Anthropomorphism in horses

Ale

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Feb 8, 2012
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Hope I haven't spelt that wrong! Basically means applying human characteristics to an animal, in this case horses.

I'm doing a uni assignment at the moment on horse domestication and fell down this rabbit hole and have found it really interesting, wasn't sure if any of you would.

I'm sure we've all heard the phrase 'I feel so cold so I'm going to put an extra rug on the horses tonight' or something to that affect. When horses are very different from us in the way they feel the cold and heat themselves.

The other day I was talking to a lady who purchased a horse from the yard where I keep ale and moved him to a yard nearby I was visiting. I asked how pony was doing and she said oh yes he's so much happier now, he was a sad boy when we got him. This made me curious as obviously I'm very happy with my yard and don't think they make horses sad at all. So I enquired what she meant.

She said along the lines of 'he now does alot less work and is in a field with his best friends so he's so much happier'
Now I'm not looking to slate anyone at all as my horse is a fatty who does no work so I can't exactly talk.

But do you think a horse who is perfectly settled at a yard with a companion and is very fit out competing every week is actually going to have an increase in his 'happiness' after being removed from those companions and being put in a field with a group of strange horses and suddenly having a lot less of a workload and everything else being different too? I mean if he hated his companion then yes that probably would be a huge relief.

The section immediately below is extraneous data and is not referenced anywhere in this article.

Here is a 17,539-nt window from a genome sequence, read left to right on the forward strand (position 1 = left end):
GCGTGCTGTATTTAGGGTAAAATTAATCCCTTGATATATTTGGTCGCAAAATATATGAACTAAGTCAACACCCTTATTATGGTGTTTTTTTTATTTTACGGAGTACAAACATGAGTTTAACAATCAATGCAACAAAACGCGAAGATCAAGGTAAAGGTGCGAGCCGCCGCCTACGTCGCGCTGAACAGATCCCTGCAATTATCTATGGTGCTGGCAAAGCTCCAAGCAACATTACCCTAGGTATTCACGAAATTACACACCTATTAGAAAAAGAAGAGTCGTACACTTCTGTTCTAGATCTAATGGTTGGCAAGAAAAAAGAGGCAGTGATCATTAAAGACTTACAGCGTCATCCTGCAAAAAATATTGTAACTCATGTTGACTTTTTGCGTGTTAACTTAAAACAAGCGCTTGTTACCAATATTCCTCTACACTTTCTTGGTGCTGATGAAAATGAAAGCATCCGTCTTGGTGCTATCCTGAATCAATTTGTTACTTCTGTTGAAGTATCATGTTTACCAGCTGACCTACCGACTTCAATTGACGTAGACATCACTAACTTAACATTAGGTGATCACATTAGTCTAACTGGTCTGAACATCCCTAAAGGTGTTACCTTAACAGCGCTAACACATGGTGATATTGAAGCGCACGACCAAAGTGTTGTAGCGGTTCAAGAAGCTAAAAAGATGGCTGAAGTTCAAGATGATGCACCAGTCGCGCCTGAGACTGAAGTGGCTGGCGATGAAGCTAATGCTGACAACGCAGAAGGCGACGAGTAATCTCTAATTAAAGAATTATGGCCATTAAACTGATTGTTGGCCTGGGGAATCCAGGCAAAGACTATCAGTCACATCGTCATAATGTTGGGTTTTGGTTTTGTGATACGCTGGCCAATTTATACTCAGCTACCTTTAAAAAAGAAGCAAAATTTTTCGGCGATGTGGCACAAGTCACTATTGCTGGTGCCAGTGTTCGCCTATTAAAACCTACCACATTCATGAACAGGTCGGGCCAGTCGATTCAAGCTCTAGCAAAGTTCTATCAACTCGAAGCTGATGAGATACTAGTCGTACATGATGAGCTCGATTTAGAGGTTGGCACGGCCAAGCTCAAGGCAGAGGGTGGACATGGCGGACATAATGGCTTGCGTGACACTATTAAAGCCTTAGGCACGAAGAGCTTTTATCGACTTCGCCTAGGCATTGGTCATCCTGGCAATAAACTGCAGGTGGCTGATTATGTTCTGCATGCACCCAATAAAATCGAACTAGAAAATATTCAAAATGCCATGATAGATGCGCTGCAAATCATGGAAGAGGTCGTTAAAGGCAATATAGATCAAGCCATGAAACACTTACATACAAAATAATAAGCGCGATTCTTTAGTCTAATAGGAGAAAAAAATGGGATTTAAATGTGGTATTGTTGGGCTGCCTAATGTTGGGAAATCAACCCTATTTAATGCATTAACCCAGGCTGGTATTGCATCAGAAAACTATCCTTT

Or is it just what we want to see? There are a million more examples and I'm not saying that one to pick on her it just got me thinking. I do get it alot with Ale too because I keep him out in winter and he would obviously be far happier in a stable for 16 hours a day than get wet. I know I would be, but actually I know for a fact he wouldn't really enjoy that and would be kicking the door to bits every morning and dragging everyone out to his field.

Anyway if any of that made sense join me in my mad ramblings!
 

Jessey

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I find it really interesting, we shouldn't put our human feelings on horses but at the same time that's all we have to compare to so it's hard not to sometimes, wouldn't it be good to know exactly how they comprehend life, it would take away so many of the what if's.

I just got Indie, picked him up from what appeared to be a nice yard (RS) with lots going on where he had a nice stable and horsey friends, he's always been stabled part of the day and was said to hate being out in the rain, would fence walk to come in etc.. Since I got him he's out 24/7 and is unfortunately stuck in a paddock on his own, though next to my others. Is he happier, well I have no clue because I don't know how 'happy' he was before. What I can say is he is no longer grumping at me every time I bring food to him, he acts periodically unsettled - calls to the others when they are out of sight yet grumps at them when they come near. But he has gained weight (on basic feed/hay not anything special), seems to know the routine now, calls to me when I arrive, doesn't fuss about the rain and when ridden he has been ears pricked and interested. Of course I desperately wanted my mob to instantly accept him, and he them, and for them all to be one big happy family but unfortunately my set up and Jess' needs and character have meant that hasn't happened as fast as I wanted.

I do think there is some you can def say they are happier, Hank was one, the rescue he came from said he was one of the most aggressive animals they ever dealt with (rearing, boxing, biting etc.), he had holes right through his cheek from bad teeth and he was very poor all around. Since the day he arrived with me he has been the happy go lucky, friendly chillaxed pony he is, not saying I did anything amazing, the rescue got his teeth sorted and I just treated him how I treat them all but it was obviously significantly better than his previous life.